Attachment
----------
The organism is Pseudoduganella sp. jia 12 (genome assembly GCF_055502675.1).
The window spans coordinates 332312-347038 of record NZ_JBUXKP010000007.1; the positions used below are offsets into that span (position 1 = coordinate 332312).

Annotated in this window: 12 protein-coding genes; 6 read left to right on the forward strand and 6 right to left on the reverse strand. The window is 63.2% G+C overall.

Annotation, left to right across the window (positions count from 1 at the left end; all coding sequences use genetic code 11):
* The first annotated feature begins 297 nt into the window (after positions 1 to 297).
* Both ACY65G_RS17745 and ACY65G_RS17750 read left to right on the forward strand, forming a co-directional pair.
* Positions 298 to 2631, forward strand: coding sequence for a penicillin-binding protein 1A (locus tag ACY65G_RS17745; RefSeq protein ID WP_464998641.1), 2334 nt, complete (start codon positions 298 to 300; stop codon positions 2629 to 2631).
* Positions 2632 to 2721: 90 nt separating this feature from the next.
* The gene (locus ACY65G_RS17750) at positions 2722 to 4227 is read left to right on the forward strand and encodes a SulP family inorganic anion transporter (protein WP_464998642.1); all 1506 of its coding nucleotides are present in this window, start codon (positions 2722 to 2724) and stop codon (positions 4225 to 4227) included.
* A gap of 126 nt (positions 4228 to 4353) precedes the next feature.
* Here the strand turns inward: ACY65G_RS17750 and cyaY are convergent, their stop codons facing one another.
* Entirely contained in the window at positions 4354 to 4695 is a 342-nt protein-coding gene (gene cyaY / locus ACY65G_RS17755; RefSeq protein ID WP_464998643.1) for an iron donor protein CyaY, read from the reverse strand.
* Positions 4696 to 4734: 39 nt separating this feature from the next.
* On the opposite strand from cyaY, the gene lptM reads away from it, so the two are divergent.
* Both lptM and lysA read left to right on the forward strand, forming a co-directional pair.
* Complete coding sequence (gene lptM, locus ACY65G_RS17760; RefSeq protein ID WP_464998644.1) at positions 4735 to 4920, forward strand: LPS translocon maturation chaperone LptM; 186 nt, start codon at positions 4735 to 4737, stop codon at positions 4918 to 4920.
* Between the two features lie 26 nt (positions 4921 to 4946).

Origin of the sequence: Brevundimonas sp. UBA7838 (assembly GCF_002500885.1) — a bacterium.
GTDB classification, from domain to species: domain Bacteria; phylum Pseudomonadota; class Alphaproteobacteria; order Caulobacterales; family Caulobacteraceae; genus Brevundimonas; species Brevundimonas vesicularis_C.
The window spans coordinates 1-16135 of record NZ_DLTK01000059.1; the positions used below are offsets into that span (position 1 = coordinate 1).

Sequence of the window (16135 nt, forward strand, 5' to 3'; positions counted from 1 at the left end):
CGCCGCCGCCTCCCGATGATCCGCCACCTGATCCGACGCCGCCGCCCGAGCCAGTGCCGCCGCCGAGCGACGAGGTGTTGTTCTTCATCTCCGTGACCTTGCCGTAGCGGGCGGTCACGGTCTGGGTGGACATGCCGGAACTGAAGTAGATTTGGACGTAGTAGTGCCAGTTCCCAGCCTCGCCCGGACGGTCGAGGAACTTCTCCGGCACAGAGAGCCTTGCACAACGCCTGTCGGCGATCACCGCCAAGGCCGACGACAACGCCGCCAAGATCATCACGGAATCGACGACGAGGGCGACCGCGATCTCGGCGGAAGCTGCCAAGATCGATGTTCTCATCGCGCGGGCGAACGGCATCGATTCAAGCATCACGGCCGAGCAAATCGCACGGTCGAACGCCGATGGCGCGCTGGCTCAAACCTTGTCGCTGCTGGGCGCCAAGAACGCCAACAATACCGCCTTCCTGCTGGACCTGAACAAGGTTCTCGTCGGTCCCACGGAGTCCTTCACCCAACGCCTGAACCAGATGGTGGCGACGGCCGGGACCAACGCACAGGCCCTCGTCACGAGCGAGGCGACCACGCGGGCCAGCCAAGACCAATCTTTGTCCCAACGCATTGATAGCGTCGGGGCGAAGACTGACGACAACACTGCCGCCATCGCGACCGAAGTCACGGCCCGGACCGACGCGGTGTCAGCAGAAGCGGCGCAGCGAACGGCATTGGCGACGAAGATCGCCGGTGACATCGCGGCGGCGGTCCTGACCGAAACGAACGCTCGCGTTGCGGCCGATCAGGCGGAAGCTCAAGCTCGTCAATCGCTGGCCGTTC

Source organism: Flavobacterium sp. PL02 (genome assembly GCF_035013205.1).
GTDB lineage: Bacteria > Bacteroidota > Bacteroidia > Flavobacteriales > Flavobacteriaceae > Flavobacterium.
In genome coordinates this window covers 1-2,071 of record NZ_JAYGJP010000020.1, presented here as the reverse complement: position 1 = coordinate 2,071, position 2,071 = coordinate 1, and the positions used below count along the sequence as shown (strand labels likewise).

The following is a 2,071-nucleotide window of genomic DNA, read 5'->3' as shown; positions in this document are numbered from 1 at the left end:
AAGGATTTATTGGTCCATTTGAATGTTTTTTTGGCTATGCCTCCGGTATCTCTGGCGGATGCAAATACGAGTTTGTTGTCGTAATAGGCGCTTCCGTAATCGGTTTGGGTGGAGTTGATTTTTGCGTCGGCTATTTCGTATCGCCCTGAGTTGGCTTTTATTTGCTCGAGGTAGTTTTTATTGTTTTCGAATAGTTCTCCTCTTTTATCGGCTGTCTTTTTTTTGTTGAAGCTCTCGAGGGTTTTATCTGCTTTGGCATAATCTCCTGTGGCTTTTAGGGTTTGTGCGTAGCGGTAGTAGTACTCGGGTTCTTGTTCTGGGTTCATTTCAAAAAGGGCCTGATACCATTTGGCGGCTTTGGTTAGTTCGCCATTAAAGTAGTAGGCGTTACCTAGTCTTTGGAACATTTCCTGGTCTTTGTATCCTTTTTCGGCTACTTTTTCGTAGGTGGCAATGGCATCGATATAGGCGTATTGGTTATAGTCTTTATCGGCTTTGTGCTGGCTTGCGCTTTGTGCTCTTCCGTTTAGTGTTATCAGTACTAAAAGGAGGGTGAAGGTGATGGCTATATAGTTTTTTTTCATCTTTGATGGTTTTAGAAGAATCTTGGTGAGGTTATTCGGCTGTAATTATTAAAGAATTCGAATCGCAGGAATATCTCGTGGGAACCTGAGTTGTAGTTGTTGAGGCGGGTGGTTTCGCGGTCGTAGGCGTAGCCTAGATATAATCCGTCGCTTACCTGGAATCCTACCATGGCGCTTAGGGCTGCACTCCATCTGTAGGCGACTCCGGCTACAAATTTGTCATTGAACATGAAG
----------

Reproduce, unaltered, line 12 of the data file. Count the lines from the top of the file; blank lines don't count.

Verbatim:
* Entirely contained in the window at positions 4354 to 4695 is a 342-nt protein-coding gene (gene cyaY / locus ACY65G_RS17755; RefSeq protein ID WP_464998643.1) for an iron donor protein CyaY, read from the reverse strand.